“I’m waiting…” growled Galhaan.
“Emergency depressurization is five minutes,” Crimson whined, “Please, even so we’ll lose a third of the ship’s atmosphere!”
“You have two minutes!”
The line blinked dead.
“Gator!” Crimson yelled.
“Yeah, Crims?” Gator’s baritone rumble came down the corridor from containment.
The Megladyte grunted something affirmative, but Crimson was already slapping Shaak-Rom’s stomach—tight abs like a tortoise’s shell—“Get everybody to the shuttle bays. We have to keep the pirates away from the civilians. Go!”
Shaak-Rom nodded his rack of striped horns and dashed back towards the others.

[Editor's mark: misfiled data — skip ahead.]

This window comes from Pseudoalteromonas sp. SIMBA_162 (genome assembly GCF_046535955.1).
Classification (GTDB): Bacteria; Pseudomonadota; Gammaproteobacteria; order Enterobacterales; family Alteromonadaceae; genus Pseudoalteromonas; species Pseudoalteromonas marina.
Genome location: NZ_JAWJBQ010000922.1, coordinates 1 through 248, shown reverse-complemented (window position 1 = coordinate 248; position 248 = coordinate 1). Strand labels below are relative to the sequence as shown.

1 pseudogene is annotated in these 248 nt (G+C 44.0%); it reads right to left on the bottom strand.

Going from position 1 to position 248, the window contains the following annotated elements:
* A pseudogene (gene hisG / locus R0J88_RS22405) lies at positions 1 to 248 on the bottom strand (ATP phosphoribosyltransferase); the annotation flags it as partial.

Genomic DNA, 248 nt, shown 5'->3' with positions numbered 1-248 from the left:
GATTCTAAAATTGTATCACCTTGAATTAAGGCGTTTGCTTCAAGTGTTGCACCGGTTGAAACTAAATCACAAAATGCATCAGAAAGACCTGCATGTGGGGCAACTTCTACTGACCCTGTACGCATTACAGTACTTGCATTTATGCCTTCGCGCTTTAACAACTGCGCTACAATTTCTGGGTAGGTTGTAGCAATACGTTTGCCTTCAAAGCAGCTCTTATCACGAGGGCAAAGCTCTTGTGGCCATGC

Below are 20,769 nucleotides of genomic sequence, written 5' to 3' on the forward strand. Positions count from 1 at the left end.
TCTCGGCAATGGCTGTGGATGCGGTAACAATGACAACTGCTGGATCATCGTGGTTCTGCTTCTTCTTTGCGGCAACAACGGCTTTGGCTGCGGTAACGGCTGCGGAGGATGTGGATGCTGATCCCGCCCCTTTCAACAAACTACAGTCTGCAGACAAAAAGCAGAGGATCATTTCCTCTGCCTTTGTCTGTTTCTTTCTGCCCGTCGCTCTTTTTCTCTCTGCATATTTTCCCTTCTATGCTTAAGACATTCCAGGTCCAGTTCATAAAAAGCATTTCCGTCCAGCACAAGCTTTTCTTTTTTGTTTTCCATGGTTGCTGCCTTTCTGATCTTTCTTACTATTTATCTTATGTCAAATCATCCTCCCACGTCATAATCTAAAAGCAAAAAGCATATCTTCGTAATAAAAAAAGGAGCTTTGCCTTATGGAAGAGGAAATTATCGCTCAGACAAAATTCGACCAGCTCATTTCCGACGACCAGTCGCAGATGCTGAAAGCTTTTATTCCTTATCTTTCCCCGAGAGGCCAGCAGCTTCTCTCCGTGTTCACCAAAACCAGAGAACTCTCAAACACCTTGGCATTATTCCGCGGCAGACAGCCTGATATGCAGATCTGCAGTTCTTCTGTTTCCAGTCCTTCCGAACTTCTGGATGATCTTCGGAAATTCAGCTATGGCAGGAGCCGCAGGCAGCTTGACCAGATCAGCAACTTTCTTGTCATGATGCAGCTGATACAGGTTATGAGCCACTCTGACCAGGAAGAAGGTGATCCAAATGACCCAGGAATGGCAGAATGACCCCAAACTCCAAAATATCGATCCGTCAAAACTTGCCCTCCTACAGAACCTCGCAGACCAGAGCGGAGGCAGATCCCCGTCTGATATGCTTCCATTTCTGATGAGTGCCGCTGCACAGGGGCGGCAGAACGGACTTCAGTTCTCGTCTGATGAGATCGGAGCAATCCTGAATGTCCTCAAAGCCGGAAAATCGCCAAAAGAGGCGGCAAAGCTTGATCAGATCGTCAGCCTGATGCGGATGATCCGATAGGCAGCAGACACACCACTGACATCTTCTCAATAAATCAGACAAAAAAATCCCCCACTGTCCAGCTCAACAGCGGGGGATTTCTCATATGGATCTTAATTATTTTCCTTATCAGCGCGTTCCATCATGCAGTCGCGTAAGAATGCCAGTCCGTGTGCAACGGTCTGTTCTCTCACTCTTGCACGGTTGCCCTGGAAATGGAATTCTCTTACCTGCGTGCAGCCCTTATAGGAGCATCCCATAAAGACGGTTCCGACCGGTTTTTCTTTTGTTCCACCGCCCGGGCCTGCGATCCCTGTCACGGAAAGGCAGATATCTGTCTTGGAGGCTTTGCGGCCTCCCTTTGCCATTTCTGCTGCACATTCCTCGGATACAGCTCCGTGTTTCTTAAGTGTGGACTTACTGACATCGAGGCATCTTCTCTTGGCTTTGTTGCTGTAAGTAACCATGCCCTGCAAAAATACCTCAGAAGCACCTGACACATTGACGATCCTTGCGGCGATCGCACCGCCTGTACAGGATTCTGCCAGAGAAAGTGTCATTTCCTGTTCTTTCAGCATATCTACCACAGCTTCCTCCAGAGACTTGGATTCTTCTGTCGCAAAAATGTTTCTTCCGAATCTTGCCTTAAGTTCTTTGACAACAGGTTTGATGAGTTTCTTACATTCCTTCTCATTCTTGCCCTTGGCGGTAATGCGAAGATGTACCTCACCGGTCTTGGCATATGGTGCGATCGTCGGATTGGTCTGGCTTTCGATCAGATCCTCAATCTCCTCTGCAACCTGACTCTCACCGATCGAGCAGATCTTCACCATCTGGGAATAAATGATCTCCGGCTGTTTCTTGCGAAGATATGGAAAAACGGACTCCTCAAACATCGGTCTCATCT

“And voicechips on!” Crimson snapped.
The Trivven and the Megladyte squeezed past one another as quickly as possible.
Gator pulled himself up the bridge and stuck his massive yellow snout of teeth through the door. “Any brilliant ideas?”
“I need you to set up a localized chip-chat.”
Gator was grunting and trying to pull the rest of himself onto the bridge. He paused. “Uhhhhh…”
“Can you do it?”
“It would be open for anyone to hear. If the pirates tuned in…”
“Let’s hope they’re not listening!”
Gator looked like a yellow, scaly sausage role, wondering if it could escape its pastry. “Okay. Tell the guys to tune in to ‘Background Static.’”
Crimson was punching the intercom, “Good name.”
The command over the ship wide intercom came well before the communications hub was established.
Shaak Rom and the others sustained a forced-march run across Garden Pane 2, through the blazing, vivid life of the Arboretum. “Keffler!” Shaak-Rom called, but there was no answer from the gravelly gardener.